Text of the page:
The ending is a letdown. I think the idea is that the whole episode is the Story Engine Morty bought, and Rick’s pro-capitalist rant (which even found time for a nod to the realities of Covid-19) is what settles it back into being a regular TV episode, given that TV episodes are made to sell commercials. I’m sure there are other explanations, but just because something can be explained doesn’t necessarily make it good. One of the big dangers of Rick And Morty is always the fact that relentless self-awareness can very easily lead to a script getting its head lodged firmly inside its own ass. “Ricking” attempts to make this flaw into a virtue, but it’s not a perfect dismount, even as funny as the “Rick turns to his faith in Jesus to kill Story Lord’s plot” twist is.


The last couple of minutes are an anti-climax, and even though it’s clearly supposed to be deflating, that didn’t make it more exciting to watch. Part of the tension of a script like this is wondering how in the hell they’re going to tie everything together in the end. If the whole joke is that the meta aspects of the plot are literally the actual plot in and of itself—where do you go with that? How do you provide an unexpected and meaningful conclusion when the whole design of the thing is to constantly push you out of it, to perpetually remind you of its artificiality even as that artificiality is the only thing that’s actually real?

I’ll be honest: the reason this review opens with a two-paragraph summary of a (very good) joke isn’t because I thought I had anything new or insightful to say about it. I just thought it was a solid gag that was indicative of the tone and style of the episode as a whole, and I thought if I spent two paragraphs talking about it, I might figure out how to write the rest of this. Clearly, that faith in my ability to bullshit only partially paid off. I’m not going to just list out all the jokes, because that’s not what a review does; you’d be better served just rewatching the episode if you wanted that. (I plan to, at some point, I had fun with it.)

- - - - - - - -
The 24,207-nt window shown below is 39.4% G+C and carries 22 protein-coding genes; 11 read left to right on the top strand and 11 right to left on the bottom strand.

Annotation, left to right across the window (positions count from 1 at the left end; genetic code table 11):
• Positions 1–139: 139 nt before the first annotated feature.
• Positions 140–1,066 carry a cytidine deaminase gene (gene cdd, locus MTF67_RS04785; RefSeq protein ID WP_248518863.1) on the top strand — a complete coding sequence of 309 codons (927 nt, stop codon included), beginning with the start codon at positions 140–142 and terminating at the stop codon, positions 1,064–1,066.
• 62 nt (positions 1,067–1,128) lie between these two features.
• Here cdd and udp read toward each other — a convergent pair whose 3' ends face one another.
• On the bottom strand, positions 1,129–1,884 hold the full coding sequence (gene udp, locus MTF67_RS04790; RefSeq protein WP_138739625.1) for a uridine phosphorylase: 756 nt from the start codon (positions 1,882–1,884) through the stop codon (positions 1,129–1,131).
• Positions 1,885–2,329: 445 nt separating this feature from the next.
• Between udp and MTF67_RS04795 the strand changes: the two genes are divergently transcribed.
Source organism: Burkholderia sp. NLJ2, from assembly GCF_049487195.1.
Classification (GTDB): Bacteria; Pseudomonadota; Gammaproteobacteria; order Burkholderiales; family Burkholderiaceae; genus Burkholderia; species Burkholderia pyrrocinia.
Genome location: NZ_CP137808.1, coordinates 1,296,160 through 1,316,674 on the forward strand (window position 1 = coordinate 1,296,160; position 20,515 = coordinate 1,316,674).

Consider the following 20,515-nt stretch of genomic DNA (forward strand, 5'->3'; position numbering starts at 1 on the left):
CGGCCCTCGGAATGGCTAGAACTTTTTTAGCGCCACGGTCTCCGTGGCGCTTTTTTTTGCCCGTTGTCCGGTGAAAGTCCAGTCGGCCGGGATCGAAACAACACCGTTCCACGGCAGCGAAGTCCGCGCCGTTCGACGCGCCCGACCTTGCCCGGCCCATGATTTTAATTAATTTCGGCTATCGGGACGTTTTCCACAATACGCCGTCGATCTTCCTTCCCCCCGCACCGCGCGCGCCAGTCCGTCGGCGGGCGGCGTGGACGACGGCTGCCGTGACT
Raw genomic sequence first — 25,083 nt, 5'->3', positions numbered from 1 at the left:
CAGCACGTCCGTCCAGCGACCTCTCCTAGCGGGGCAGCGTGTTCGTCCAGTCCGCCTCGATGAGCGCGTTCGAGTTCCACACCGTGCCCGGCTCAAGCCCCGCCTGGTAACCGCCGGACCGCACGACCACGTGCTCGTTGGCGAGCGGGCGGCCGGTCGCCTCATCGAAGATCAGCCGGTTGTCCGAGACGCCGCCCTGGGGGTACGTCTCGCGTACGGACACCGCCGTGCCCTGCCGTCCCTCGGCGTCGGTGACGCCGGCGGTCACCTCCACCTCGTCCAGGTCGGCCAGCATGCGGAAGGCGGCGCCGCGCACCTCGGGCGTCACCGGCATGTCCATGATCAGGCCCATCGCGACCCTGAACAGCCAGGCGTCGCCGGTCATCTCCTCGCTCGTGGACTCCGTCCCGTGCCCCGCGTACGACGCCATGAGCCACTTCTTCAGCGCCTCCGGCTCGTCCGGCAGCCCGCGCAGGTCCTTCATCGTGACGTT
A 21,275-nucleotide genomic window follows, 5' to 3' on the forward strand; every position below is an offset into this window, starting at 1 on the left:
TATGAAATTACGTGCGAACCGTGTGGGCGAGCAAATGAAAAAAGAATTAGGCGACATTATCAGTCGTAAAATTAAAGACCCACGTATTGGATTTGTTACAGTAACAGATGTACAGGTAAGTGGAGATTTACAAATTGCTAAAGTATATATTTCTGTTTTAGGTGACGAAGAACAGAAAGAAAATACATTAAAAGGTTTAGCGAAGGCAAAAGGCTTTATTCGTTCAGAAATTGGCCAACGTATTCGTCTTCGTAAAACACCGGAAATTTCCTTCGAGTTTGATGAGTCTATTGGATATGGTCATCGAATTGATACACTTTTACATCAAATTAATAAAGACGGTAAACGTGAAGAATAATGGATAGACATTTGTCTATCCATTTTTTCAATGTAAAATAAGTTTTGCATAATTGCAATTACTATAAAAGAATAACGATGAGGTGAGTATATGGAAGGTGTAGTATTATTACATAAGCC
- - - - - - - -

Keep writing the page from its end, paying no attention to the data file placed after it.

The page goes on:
The problem is, apart from acknowledging the cleverness of the conceit, there’s not a lot here to really discuss. I suppose you could get mileage out of the Bechdel Test joke, where Rick has Morty tell a story about his mother and Summer in order to circumvent the train’s systems; the idea is, Morty’s goofy nonsense about periods and scorpions and Ruth Bader Ginsburg is so out of place on the series (which is generally more male-focused) that it lets them accomplish… something. I dunno, exactly. It’s cute, and a little self-mocking and a bit cheeky, but I’m not convinced it’s much more than that.

That’s my only real criticism of the episode. It’s very, very clever, but that cleverness never gets out of its own way to be more than what it initially appears. There’s no point to this in the end beyond the thought experiment, and while the show never needs to be deep to be good, it’s best episodes at least connect to something more than “stories, huh?” That doesn’t make this bad or unfun, but it’s a trick that gets hollow the longer it goes on. Regardless, this was inventive and unusual, and it’s good to have the show back for the second half of its season.


Stray observations

  • Oh hey, it’s One-Eyed Morty! Remember when we thought that was going to be a thing? (By now, I really should’ve accepted that this is never going to be a show that’s all that interested in epic battles between good and evil, but every so often it still tricks me into thinking something is going to matter when it obviously won’t.)
  • “I really don’t like the attitude around here. It’s a very ‘lower me into acid’ attitude.”
  • “Ladies and gentlemen, the Jackie Chan of Human Shielding.”
  • “He gets to spend eternity in every writer’s Hell: The Bible.”
  • So Story Lord escapes the Bible by explaining to Jesus how the Christian god is just a mash-up of two older religions. That’s cool. He’s a good villain. Very fit. Can’t wait till he comes back.
  • “You did the most important thing. You bought something.” -Rick